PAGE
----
Are Traditional Providers Finally Taking the Robos Seriously?

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22 April 2015
William Trout
A recent article in the trade press about RIAs creating (and even seeking to white label) their own “robo” platforms underscored concerns I’ve had about around the automated investments business for some time. I see three major headwinds facing the automated advisors, particularly those primarily serving investors directly (my editorial commentary in italics).
  • Costs of customer acquisition are high. At what point are the venture capital backers going to want their more half billion dollars back?
  • Revenue models are low.It’s hard to make money when you are charging less than 25 bps on assets.
  • Barriers to entry are few. Combine the ability to code and decent investments savvy and you have got the skeleton of a robo. Then it’s off the see the deep pocketed panjandrums of Silicon Valley.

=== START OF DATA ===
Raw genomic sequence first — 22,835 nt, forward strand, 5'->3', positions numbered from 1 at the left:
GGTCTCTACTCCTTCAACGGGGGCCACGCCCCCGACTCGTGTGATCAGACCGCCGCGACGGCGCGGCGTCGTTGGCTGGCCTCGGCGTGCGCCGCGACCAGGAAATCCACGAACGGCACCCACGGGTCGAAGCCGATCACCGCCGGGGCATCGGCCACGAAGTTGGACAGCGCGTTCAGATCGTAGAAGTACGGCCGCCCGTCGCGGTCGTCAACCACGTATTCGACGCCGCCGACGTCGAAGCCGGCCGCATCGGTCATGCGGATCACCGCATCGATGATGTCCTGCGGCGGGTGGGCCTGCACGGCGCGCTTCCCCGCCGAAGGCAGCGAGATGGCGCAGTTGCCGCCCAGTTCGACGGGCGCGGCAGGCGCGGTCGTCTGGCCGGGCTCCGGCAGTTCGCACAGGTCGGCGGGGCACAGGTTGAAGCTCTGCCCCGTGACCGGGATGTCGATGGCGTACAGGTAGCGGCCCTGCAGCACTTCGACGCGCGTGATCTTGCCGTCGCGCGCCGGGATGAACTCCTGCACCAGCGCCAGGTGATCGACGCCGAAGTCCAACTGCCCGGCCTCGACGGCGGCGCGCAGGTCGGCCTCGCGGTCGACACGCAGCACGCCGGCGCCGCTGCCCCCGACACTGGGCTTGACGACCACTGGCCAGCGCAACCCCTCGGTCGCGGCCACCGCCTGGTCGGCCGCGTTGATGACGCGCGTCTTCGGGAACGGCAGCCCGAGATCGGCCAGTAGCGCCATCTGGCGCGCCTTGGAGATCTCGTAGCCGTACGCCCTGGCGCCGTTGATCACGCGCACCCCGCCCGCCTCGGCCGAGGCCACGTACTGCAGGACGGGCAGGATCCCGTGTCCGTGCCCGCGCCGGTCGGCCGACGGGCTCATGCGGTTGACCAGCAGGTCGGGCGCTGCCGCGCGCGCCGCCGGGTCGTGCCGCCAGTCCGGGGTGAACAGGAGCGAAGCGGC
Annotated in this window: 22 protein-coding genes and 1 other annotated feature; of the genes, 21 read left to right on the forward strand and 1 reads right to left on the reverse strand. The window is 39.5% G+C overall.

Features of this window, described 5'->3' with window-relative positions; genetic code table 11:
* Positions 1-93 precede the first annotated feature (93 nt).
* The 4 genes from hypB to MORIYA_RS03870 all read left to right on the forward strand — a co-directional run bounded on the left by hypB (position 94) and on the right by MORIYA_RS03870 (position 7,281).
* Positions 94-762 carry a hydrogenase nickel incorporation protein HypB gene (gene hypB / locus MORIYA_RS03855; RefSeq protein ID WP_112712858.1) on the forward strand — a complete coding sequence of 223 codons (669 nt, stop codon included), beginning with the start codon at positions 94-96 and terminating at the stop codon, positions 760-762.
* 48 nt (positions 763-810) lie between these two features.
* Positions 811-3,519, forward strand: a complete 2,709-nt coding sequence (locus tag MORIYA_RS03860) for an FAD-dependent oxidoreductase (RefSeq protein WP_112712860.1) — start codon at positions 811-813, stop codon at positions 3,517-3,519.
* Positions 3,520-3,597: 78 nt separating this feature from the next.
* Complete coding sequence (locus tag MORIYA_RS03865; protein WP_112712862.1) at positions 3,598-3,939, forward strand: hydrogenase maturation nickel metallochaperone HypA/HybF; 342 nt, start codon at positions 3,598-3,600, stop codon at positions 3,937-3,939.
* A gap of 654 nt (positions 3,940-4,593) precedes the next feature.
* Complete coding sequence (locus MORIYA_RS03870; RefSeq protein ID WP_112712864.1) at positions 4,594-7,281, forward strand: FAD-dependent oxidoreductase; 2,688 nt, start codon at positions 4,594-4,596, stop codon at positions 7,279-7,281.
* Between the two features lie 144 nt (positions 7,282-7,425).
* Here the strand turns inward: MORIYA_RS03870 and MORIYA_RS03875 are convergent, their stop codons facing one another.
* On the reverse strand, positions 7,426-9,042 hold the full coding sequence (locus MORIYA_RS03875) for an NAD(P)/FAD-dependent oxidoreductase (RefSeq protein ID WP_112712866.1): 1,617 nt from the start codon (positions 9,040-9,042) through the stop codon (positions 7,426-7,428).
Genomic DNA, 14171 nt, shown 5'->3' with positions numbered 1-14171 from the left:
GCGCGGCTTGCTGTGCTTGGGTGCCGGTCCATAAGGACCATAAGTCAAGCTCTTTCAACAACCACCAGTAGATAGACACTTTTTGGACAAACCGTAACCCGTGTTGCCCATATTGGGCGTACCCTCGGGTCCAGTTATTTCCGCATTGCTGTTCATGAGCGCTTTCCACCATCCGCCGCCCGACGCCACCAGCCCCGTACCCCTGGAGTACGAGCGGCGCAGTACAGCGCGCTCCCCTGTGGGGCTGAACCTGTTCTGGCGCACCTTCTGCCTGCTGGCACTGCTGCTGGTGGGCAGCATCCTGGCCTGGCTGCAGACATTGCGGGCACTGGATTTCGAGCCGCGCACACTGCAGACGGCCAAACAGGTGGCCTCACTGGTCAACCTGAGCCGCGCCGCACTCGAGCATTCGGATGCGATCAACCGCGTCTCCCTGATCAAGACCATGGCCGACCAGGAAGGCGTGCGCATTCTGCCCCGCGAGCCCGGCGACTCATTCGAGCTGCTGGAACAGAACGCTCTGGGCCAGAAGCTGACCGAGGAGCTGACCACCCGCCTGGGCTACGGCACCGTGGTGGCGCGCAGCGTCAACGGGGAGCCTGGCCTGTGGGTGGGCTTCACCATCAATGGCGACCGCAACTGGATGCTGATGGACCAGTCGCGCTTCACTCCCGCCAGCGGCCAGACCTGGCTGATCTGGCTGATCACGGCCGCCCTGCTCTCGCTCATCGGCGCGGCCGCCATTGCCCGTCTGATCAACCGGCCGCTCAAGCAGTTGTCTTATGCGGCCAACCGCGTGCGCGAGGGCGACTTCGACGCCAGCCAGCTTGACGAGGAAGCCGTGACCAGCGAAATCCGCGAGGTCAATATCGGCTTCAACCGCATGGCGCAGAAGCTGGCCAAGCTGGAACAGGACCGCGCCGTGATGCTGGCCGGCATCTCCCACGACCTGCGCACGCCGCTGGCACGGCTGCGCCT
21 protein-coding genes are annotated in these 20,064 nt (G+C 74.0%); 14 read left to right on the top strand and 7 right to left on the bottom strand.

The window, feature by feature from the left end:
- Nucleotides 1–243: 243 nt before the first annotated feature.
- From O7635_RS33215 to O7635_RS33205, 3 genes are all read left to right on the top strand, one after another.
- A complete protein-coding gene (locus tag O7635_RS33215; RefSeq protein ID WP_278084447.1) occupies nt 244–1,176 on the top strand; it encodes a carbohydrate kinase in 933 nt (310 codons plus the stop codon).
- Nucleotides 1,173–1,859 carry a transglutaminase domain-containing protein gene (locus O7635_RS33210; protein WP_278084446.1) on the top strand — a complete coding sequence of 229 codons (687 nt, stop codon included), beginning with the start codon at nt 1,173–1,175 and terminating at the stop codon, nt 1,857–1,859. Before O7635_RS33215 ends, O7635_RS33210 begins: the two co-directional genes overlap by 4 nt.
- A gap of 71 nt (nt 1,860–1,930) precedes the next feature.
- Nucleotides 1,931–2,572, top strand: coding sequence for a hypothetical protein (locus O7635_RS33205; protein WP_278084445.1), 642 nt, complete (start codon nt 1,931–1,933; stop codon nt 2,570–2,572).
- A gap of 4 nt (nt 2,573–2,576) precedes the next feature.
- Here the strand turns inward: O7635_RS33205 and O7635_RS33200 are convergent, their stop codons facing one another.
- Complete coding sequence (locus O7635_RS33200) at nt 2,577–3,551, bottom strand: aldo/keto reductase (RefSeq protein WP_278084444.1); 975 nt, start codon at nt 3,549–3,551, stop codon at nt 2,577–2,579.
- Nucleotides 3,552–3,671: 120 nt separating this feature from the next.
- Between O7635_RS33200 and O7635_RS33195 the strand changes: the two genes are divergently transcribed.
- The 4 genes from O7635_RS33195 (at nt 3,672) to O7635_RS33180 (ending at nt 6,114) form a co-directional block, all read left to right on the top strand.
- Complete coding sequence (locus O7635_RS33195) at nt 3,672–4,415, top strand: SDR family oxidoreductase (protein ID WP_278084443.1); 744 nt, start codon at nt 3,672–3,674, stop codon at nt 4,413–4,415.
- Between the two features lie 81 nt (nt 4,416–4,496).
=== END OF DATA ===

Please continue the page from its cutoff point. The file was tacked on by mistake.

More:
I’ve said before that consolidation is around the corner, be that from a market correction or escalating pressure on fees. In the meantime, it would not surprise me at all to see one of the larger automated advisors seek to cash out and sell to a wirehouse or major custodian. Granted, a buyer might find the price tag hard to stomach, but for the first mover, strategic concerns may trump financial. To the bold go the spoils, and the traditional high cost advisor based model is becoming increasingly unsustainable. The desire to efficiently serve a less affluent market is one reason Charles Schwab built its Intelligent Portfolios platform. Why wouldn’t a broker/custodian take a cue from Schwab and buy a high profile robo that it can plug directly into its advisor network?


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